In the late seventies and early eighties, I would escape every few months from my political work in Jimmy Carter’s White House to play chess with my old friend and Buddhist teacher, Geshe Wangyal, in Washington, New Jersey. From dawn till night the long silences, laughs, and wild accusations of cheating could be heard throughout the house. Meditative serenity sought by those looking for the “Wisdom of the East” was hard to find in his retreat center.
Like many of my generation, I had been lucky enough to sojourn in the psychedelic renaissance of the sixties. We had returned from our travels convinced that something fantastic lay beyond the reality of here and now. We believed that satori, the flash of enlightenment—Buddhist, Hindu, Judaic, Islamic, or Christian—was an intense, orgasmic experience, and we searched for the path that would lead permanently through the doorway of this tarnished, ordinary reality to the white light of absolute enlightenment.
In 1971, I came to Geshe Wangyal from Harvard to escape the corruptions and compromises of the twentieth century, arriving on his doorstep macrobiotic, otherworldly, intoxicated by my rarefied notions of emptiness, and certain that he held a key. I was ready for meditation, study, and Zen asceticism. I wanted to be a monk.
But he shaved my beard, not my head, stuffed me full of boiled lamb fat and, after a few months of chess and construction work, tossed me back into the twentieth century, insisting that the door to enlightenment was to be found in the very stuff of ordinary reality. His mantra was not just to say “om mani padme hum” but to do something useful.
Over our games of chess, he coaxed me into politics. Compliant, I followed his advice and over the last twenty years have searched for the doorway in Carter’s Washington, Noriega’s Panama, Shagari’s Nigeria, Papandreou’s Greece, Donald Manes’ and Ed Koch’s New York City, Marcos’ Philippines, Chung’s Korea, Li Peng’s China, and the Cartel’s Colombia.
More often than not I lost track of which were the white and black pieces. I often found the game with the darker players, the black pieces, to be more engaging, seductive, and even more honest than that with the sometimes pious, precious, and self-proclaimed forces of good. But in moments of confusion, I often wondered who this monk was and why I trusted him so completely.
Wangyal was a Russian Kalmuk, born in 1901 under the Czar’s rule. He grew up in a nomad’s yurt on the steppes near the Caspian Sea and became a monk at an early age under the tutelage of Lama Dorjieff, one of the most intriguing and charismatic characters of modern central Asia.
At Drepung monastery outside of Lhasa, Wangyal earned his “Geshe” title—the Tibetan equivalent of a doctorate in Buddhist philosophy—after fleeing the Russian Civil War. A great scholar, he became a well-known character in Lhasa. He had the best horses, carried two pistols in his robes to ward off horse thieves and robbers, loved to gamble at dice, played chess, lived well, and maintained a fervent love for his Buddhist studies.
Traveling extensively, he tasted the richness of life in Peking and loved Chinese clothes and cooking. With the English diplomat, Sir Charles Bell, he visited Japan’s Manchuria, then witnessed the rape and looting of China. In London, sporting a bowler hat and monk’s robes, he walked through the twilight splendor of the British empire but was never blind to its social inequities. He witnessed the birth of modern India and foresaw Mao’s killing fields. He enjoyed the last days of freedom in Lhasa before Tibet, too, was crushed.
In 1955, Time magazine announced Geshe Wangyal’s arrival in New York from India. In the 1950s and 1960s, the CIA assisted the Tibetan resistance against the Chinese, supplying limited training and military support to small, courageous bands of border fighters. Politics, religion, philosophy, and daily life were all integrated into a coherent, nondual practice. For Geshe-la, (“la” is a Tibetan term of endearment), there was no contradiction between teaching Tibetan language and philosophy one day, and on the next, going to Washington to work for the CIA’s half-hearted campaign which was not so much for the Tibetans as against the Chinese. Only later did the Tibetans learn that they were an expendable pawn in Henry Kissinger’s flawed realpolitik.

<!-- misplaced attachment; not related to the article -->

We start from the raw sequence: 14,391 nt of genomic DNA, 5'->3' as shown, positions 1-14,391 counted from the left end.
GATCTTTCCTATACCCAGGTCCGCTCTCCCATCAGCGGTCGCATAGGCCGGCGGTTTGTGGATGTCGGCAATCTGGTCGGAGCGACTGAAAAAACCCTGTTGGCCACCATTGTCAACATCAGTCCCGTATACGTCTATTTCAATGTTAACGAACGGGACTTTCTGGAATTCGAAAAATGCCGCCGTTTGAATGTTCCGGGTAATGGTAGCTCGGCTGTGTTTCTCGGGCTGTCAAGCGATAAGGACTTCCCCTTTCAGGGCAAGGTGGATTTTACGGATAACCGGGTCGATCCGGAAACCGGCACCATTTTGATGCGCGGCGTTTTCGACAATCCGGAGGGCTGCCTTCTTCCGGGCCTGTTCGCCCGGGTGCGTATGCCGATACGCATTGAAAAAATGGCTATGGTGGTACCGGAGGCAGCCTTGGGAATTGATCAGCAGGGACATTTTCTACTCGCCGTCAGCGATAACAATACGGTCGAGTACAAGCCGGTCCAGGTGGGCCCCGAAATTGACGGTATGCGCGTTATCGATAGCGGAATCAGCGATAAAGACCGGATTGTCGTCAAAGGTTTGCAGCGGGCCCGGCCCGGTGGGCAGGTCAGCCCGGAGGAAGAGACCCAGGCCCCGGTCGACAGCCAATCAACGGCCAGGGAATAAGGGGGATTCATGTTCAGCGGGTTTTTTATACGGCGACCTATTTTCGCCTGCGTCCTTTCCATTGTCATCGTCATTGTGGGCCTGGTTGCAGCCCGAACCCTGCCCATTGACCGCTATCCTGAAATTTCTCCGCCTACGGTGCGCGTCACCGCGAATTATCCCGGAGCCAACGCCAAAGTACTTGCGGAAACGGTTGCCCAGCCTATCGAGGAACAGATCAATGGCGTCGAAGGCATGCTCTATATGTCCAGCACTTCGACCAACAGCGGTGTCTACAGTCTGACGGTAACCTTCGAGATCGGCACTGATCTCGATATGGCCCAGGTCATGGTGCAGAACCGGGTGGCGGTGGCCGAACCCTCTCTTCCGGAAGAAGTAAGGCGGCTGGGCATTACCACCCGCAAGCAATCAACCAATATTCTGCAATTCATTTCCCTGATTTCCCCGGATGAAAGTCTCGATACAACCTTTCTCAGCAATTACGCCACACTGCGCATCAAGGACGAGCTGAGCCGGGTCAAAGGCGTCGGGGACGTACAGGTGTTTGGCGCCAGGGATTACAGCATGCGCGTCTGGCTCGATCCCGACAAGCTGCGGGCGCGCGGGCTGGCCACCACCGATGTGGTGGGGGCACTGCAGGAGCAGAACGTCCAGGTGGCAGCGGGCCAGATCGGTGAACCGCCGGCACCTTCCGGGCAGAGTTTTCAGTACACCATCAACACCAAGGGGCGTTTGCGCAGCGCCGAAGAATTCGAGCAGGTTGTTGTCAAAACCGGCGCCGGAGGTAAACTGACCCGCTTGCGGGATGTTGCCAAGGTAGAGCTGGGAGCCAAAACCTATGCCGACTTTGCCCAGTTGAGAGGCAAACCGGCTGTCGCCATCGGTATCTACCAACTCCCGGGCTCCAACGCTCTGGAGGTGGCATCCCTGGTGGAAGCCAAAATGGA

Determined to bring the Buddha’s teachings to America, he set out to teach a few hand-picked students, some of whom, such as Robert Thurman and Jeffrey Hopkins, were later to become prominent American scholars of Gelugpa Tibetan Buddhism. Later, his work was recognized by His Holiness the Dalai Lama, who spoke of him as one of the great founders of dharma in the West.
By the time I met him, Geshe Wangyal was an old, androgynous monk, at times loving and wise, and at others, wrathful and cunning. His goatee had a few long, white strands, his skin was yellow and wizened and his eyes were piercing and delighted, but sometimes fierce and intimidating.
Hiding himself in ordinariness, he lived ecstatically in suburban, bourgeois New Jersey, sewed and washed his own clothes, grew his own vegetables, and tended his flower garden with the same love he gave his students. He loved shopping centers, enjoyed haggling at the local farmers’ market, watched “The Lawrence Welk Show,” worshipped the American flag and the anti-communism it represented, and proudly constructed a house with the most atrocious mix of synthetic building materials. He put aluminum siding on his ceilings and thought it surpassed the architectural perfection of Kyoto’s Nanzenji.
Chess was his addiction; played with a strange variation of Mongolian conventions inherited from his nomadic ancestors, who would sometimes stake all their tribal possessions on the outcome of a game. Occasionally he would look up from the board to enjoy a quick slurp of his heavily salted and buttered tea or to steal a sadistic glimpse of his panic-stricken foe. He trusted no one—especially in a game of chess—saints, incarnated Tibetan lamas, respected university scholars, or supposedly loyal disciples.
Late at night, when the saner members of his household had gone to bed or retreated to their religious studies, Geshe Wangyal would talk to me about world history, the universal decline of Buddhism, the dilemmas of religion and politics, and the trials of his own life. But his discourses would never interfere with his aggressive pawn attacks on my wobbling defense.